Main UK Gambling White Paper Proposals Implemented By Summer 2024, Says Government

April 23, 2024
The UK government will deliver the main proposals of its gambling white paper with the help of the Gambling Commission by Summer 2024.

The UK government will deliver the main proposals of its gambling white paper with the help of the Gambling Commission by Summer 2024.

An update on the implementation procedure and timetable was provided in the government's response published on a Culture, Media and Sport (CMS) Committee report released on December 21.

The CMS Committee report scrutinises the implementation of the gambling white paper and made a host of recommendations, such as a reduction of gambling advertising in sports venues and a higher proportion of advertising dedicated to safer gambling.

In its response, the government stated it is “working at pace to bring secondary legislation into force as soon as parliamentary time allows”, addressing a request in the report for a “detailed timetable”. 

The government also said it is preparing to publish the responses for land-based measures and the statutory levy “in the coming weeks”.

“In the absence of a standalone gambling bill, we have also used other primary legislation where relevant, such as the introduction of new powers for the Gambling Commission to tackle the black market,” the response states.

The white paper includes 14 measures that require primary legislation to be fully implemented.

Responding to concerns that affordability checks will only be effective if they work across all online operator accounts, the government provides an update on both its pilot scheme and industry efforts to introduce an interim solution “that ensures a level of parity and consistency in how industry-led checks are applied” before checks come into force.

Another key concern raised in the CMS Committee report is the threat of the black market, as well as unlicensed operators targeting self-excluded players with adverts.  

The government said it supports introducing new powers for the Gambling Commission through provisions set out in the Home Office’s Criminal Justice Bill that is currently at the Commons Report stage.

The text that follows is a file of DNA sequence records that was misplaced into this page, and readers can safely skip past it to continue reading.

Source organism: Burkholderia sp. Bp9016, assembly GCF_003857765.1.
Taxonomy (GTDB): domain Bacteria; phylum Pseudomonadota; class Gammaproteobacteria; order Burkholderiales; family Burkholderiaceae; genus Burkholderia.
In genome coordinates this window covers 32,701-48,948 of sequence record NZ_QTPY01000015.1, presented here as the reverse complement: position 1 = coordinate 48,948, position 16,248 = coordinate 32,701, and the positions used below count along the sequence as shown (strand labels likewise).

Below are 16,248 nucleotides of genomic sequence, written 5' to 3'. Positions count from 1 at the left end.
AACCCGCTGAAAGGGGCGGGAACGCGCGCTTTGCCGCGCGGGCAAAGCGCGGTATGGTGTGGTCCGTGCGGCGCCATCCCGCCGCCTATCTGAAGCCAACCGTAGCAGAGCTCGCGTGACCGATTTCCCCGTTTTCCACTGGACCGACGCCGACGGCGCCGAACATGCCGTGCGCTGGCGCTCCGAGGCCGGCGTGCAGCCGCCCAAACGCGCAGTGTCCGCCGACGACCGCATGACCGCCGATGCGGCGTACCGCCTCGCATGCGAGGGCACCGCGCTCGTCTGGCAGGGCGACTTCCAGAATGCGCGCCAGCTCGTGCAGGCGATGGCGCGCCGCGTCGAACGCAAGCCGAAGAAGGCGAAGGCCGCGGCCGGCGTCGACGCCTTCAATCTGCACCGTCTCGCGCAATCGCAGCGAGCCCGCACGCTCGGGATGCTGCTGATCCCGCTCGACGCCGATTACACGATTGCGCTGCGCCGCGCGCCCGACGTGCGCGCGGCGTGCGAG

“This will give increased powers to the Gambling Commission to support disruption and enforcement activity, such as to apply to a judge for court orders to enable the suspension of internet domain names and IP addresses, thereby blocking access to illegal gambling sites,” the response states.

Other changes to the Gambling Commission’s funding framework are also being made to allow it to adjust its fees on an annual basis, according to the government response. 

“This will ensure its overall income remains at the right level to respond to challenges, cover the cost of regulation, and allocate those costs fairly between licensees, as is the case with other regulators.”

The government rejected the CMS Committee report suggestion that the Premier League should not just end front-of-shirt gambling branding, but also reduce gambling advertising in venues and ensure a higher proportion of advertising is dedicated to safer gambling messages.

Additionally, the response addressed concerns that the government would not be able to quickly establish a fully independent gambling ombudsman.

However, the government pledged that “if this approach does not deliver as we expect, or shortcomings emerge regarding the ombudsman’s remit, powers or relationship with industry, the government will actively explore the full range of options to legislate to create a statutory ombudsman”.

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